A bill is sitting on the Governor's desk right now that would get tougher on rapists.
But, some prosecutors and victims fear the governor won't sign it because there is a big push right now to keep people out of prison, not put them in even longer.
The state says we've got to stop sending so many people to prison because it's expensive and it's just not working, and they need to be sentenced in other ways.
But, prosecutors and victims say some people need to go to prison, like rapists.
Prosecutors say whether it's rape by a person or rape by instrumentation, it's a terrible, traumatic ordeal for victims and both crimes should be treated the same, but that is not the case in Oklahoma right now.
The only way for rape by instrumentation to be considered first-degree is if the victim is injured.
First-degree increases the punishment from 2-15 years to five years to life and requires the rapist to serve at least 85 percent of the time before getting paroled.
Prosecutors like the new bill because it removes the need for an injury.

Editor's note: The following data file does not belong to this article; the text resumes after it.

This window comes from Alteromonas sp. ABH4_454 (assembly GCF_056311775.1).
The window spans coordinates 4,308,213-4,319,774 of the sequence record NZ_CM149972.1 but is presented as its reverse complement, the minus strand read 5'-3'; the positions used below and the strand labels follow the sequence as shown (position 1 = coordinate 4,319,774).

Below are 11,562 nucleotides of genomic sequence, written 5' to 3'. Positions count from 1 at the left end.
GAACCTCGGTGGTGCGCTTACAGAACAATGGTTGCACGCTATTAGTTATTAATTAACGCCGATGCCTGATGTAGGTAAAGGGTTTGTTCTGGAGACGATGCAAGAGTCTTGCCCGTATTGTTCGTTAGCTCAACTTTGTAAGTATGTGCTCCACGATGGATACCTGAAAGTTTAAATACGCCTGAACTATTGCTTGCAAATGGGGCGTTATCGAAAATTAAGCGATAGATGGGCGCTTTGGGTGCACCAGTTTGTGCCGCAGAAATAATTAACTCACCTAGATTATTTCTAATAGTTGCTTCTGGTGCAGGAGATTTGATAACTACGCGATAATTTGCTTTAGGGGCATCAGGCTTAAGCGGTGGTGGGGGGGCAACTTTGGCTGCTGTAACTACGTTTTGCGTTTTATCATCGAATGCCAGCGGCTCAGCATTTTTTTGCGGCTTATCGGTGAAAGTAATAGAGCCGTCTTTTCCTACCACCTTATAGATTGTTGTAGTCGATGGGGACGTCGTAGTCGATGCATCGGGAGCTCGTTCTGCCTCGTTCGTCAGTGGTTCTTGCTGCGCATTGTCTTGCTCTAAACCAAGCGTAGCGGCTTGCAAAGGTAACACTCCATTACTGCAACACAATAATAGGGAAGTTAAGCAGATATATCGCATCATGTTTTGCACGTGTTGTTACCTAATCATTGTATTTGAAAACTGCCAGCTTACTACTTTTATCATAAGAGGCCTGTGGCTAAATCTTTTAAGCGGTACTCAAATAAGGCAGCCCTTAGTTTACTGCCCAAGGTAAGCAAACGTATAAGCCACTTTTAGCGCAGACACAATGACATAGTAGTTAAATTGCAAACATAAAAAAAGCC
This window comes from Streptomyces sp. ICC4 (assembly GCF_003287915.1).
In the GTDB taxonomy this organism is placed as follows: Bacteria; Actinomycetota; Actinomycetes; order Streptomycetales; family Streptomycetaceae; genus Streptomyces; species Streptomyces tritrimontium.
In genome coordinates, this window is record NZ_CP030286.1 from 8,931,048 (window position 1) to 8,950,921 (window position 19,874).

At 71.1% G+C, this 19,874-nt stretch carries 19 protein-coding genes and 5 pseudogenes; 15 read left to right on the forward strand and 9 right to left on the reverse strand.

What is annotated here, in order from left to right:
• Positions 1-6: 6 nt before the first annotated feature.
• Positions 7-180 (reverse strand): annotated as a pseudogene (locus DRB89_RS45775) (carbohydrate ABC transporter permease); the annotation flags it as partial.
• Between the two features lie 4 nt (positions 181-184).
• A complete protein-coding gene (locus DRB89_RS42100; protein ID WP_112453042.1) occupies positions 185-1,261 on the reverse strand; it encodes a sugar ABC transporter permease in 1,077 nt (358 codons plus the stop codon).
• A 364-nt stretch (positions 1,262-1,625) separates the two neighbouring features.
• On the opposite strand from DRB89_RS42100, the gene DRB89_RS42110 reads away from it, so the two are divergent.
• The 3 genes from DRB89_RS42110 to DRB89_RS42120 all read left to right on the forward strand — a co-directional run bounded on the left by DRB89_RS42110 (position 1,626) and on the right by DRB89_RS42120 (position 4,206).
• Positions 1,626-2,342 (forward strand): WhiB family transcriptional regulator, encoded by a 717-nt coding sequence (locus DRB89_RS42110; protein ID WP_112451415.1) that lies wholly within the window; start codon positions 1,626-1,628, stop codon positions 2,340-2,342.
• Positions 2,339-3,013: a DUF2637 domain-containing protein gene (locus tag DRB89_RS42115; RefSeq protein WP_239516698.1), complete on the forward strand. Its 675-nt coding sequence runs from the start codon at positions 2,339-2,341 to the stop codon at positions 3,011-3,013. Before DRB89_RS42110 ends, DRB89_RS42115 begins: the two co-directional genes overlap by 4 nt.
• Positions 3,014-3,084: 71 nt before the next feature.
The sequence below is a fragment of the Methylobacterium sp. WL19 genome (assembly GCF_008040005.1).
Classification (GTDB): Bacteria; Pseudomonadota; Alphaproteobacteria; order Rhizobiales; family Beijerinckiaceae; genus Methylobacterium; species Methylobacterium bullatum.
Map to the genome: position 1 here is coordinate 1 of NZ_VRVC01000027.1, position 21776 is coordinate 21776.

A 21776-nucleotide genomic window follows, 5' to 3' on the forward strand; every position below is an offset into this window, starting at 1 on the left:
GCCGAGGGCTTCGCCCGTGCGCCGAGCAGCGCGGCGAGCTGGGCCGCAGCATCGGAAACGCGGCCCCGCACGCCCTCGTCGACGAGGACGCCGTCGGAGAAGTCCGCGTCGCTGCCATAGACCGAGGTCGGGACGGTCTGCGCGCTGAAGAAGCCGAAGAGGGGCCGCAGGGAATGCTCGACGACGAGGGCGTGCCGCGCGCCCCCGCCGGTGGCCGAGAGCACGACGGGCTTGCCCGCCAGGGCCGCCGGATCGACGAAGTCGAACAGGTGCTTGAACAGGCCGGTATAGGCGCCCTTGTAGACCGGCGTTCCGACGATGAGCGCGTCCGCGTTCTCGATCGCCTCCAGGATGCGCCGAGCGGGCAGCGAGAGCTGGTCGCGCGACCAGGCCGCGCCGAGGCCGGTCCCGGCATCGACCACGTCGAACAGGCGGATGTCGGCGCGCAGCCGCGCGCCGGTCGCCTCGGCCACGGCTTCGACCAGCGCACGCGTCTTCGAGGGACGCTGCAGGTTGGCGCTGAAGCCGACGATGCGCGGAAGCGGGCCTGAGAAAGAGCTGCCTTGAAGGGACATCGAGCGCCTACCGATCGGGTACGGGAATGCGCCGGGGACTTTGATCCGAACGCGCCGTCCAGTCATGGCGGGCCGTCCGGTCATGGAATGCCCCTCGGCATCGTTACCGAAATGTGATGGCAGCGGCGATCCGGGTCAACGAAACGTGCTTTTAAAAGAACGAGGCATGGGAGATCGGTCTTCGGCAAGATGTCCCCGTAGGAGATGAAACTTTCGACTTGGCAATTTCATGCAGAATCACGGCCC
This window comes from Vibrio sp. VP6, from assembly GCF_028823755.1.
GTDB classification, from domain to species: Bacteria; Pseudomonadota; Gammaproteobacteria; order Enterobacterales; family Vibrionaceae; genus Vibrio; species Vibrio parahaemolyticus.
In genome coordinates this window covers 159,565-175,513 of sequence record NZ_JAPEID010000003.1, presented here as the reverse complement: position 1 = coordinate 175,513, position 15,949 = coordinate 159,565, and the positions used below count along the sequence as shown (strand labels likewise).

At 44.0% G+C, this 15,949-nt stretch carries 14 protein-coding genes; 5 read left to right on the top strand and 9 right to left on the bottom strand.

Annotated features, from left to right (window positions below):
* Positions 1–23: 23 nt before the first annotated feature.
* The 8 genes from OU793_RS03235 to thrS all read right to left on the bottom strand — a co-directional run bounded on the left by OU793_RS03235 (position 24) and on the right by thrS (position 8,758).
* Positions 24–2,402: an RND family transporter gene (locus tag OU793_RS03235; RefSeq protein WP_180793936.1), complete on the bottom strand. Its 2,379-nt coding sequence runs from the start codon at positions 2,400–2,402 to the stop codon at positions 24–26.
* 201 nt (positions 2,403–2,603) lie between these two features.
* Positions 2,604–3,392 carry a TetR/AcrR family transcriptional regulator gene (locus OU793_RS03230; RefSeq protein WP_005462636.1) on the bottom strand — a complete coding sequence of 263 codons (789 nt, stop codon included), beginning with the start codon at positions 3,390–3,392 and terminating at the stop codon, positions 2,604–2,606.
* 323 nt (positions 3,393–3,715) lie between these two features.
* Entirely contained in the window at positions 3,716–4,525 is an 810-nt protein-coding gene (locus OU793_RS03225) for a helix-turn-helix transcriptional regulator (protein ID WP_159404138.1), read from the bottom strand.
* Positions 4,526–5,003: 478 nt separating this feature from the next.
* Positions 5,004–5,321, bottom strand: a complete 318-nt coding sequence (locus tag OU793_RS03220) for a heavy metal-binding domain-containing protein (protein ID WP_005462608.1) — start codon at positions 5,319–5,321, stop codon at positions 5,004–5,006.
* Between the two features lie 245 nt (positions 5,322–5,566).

"If you're gonna use a knife handle, beer bottle, lit cigarette, vodka bottle, whatever it is, it doesn't matter," said Kenneth Elmore, Assistant Tulsa County district attorney. "Rape is rape and requiring there be an injury is barbaric."
They say "regular" rape doesn't require an injury so rape by instrumentation should not either. He understands the need to keep some people out of prison but doesn't think it applies here.
"So there's a big push, big movement for certain drug crimes or property crimes to lower the ranges of punishment but this is different," he said.
Elmore said. the people who need to go to prison and stay there are rapists, robbers and murderers.
Those who think the crime should be first-degree and the victim shouldn't have to be injured in the process can call the governor's office or a state legislator.